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Hair Sheep for clearing Ragwort Tansy?

 
Posts: 5
Location: West of Cascades (600' elevation; 44°N. Lat.) Sandy Soil
forest garden fungi bee
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Greetings!  Does anyone have experience using Sheep to eliminate Tansy Ragwort (Senecio jacobaea)?
The pasture has been continuously stocked with horses for decades, and now there is a huge population of Ragwort.
I'm pretty sure they are saying, "enough with the horses already!"  

There is a population of Cinnabar Moths whose larvae eat it and Flea Beetles damage it, but not significantly enough.
It can be pulled when the soil is wet (and makes good mulch) but there is too much for that. And each pull makes a bare spot that the rootlets and seeds recolonize. Mowing causes it to perennialize and make even more seed.  
I have read that if the plants go to seed they will die, and if the soil stays undisturbed the seeds will not grow.

They are lovely plants useful traditionally for removing tumours, etc... and they cool the soil beneath by their shade, but...
They are toxic to most livestock and dominate the pasture thoroughly.

I have read that Sheep will eat them to oblivion without ill effects to their own livers.
I don't want to have to shear wool, so Hair Sheep appeal to me.

Does anyone have experience in this particular situation?
Any Hair Sheep breeds better than others at foraging this plant?
How many sheep would I need to effectively work a 5-acre area?
Also, blackberries and thistles in abundance.
Thank you kindly for any help.


 
Posts: 281
Location: North East Scotland
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Ragwort IS toxic to sheep they are just not quite so sensitive to it as horses and tend to have much shorter lives so that the liver damage does not become so obvious. Personally I wouldn't graze anything on ragwort. I dig up all of the rosettes and put clover seed down in the bare patches. I rarely see it on my land these days.
 
George Tyler
Posts: 5
Location: West of Cascades (600' elevation; 44°N. Lat.) Sandy Soil
forest garden fungi bee
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Thank you Katy for the helpful knowledge and experience.  That makes a lot of sense, occupying the bare spots to thwart Ragwort recolonization. I will give the clover a try.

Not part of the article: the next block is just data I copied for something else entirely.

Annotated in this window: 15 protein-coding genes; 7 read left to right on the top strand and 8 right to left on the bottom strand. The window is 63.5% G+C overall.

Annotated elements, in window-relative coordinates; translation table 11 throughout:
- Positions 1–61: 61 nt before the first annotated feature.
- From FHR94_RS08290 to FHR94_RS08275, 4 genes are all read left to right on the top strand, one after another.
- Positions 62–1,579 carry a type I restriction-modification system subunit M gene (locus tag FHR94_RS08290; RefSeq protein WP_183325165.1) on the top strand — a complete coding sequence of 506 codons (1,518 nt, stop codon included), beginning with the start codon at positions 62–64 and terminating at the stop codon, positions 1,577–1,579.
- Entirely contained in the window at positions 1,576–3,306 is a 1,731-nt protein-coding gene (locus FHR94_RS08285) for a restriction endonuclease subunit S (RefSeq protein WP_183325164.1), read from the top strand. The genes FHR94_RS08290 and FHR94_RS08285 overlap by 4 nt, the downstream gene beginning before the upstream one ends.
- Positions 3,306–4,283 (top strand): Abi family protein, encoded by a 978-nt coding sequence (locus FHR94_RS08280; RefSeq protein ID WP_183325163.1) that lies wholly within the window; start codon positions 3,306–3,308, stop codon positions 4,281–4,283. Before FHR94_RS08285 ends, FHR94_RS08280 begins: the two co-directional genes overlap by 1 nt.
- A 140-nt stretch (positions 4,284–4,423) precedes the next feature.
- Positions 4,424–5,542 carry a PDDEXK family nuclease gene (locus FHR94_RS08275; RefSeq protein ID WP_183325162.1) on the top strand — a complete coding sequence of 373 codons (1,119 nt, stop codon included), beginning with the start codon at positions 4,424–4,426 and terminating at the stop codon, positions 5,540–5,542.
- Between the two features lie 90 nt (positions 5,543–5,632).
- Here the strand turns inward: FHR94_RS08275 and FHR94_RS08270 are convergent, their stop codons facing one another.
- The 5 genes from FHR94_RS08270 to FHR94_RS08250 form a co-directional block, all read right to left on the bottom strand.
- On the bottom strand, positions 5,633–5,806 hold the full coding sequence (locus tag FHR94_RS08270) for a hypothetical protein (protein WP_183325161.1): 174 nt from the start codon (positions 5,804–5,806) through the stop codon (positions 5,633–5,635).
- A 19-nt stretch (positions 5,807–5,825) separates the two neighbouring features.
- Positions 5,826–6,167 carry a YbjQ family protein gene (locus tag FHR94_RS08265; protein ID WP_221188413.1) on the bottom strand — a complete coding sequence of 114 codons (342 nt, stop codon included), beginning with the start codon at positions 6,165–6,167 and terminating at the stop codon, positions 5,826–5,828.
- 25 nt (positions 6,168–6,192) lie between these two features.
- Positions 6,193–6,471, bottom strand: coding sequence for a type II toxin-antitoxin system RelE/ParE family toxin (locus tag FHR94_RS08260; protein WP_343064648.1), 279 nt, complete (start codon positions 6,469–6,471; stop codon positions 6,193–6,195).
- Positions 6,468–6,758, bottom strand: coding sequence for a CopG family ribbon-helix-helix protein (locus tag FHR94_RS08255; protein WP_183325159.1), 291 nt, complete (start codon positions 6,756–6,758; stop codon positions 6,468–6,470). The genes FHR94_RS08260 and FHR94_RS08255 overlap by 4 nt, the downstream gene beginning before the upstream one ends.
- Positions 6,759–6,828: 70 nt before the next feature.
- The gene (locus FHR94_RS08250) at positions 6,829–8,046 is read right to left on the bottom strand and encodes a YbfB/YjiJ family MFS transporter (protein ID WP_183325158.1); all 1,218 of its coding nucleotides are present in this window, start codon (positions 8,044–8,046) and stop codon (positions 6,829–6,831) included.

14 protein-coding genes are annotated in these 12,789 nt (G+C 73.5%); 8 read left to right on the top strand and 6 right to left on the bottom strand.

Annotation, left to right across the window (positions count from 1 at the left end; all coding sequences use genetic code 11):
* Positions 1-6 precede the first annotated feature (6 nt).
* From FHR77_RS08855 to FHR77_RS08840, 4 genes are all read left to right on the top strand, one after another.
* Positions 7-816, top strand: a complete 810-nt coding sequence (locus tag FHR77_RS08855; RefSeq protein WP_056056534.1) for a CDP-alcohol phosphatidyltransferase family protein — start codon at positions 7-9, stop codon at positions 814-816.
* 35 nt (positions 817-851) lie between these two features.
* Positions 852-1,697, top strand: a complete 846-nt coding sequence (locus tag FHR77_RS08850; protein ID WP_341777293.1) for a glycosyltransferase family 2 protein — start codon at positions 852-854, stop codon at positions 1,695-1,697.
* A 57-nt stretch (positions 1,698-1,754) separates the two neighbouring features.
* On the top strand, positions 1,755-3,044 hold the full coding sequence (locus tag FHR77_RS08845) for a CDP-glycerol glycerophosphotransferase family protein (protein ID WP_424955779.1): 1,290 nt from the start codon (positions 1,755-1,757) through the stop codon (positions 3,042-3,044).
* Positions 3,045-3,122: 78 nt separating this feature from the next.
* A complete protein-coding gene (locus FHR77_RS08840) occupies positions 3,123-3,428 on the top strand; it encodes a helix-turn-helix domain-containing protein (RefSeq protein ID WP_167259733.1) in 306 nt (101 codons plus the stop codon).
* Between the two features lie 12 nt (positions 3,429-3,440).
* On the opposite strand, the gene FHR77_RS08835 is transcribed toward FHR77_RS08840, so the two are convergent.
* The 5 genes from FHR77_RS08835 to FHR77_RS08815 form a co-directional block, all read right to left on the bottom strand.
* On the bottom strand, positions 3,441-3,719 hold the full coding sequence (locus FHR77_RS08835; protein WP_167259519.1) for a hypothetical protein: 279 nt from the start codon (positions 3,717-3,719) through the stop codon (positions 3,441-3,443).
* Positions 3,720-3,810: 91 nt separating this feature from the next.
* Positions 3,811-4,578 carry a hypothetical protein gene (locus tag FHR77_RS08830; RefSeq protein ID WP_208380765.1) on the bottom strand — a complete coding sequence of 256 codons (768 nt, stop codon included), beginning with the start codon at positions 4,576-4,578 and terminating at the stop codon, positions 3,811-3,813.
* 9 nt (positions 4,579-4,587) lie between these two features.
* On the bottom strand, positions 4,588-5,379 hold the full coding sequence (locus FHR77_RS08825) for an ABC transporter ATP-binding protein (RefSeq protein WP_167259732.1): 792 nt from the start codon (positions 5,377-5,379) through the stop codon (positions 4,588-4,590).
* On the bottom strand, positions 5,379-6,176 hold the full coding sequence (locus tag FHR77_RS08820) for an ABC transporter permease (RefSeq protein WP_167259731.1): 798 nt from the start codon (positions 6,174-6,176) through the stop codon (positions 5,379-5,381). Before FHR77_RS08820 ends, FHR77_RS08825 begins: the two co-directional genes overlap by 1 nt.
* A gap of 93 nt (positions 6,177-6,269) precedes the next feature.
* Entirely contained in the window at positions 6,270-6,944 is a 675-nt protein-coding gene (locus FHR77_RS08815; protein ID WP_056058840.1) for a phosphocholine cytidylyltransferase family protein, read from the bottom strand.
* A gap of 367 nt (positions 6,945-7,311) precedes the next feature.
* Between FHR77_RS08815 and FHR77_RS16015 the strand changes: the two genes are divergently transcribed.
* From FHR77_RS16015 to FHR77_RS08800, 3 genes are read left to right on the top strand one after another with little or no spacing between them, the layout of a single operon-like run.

I will wait until the Ragwort is much reduced, and the pasture improved, before I get some Sheep.
Thanks again.
 
pollinator
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Location: Idaho
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Ragwort tansy is bad news for sheep but I've read information on someone successfully grazing out common tansy with Katahdins.  They measured blood levels and found no increase in toxicity but again, that is common tansy, not ragwort.  I will see if I can dig up the website with the info...
 
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I have found my sheep will graze on a long list of weeds that are considered noxious to them. To actually graze something out of existence though takes mob-grazing and that is where you could run into trouble.

As for blackberry, oh they will graze that out of existence. I had a prized area of raspberries that had been in the family for many generations and grazed it out of existence accidentally in about 1 weeks time. I have purposely grazed poison ivy out of existence in about 20 minutes mob-grazing a patch (its a sheep's favorite food). They are pretty resourceful manias, and as a whole, if you put sheep on a pasture long enough they really make it a great one.

As for hair sheep, I had them and never will again. Considering their low prices at auction, their smaller carcass size, their shortened back which gives less chops, and their flighty behavior, I will GLADLY pay the $6 a head to shear them and make an extra $40 per head in meat production to boot.
 
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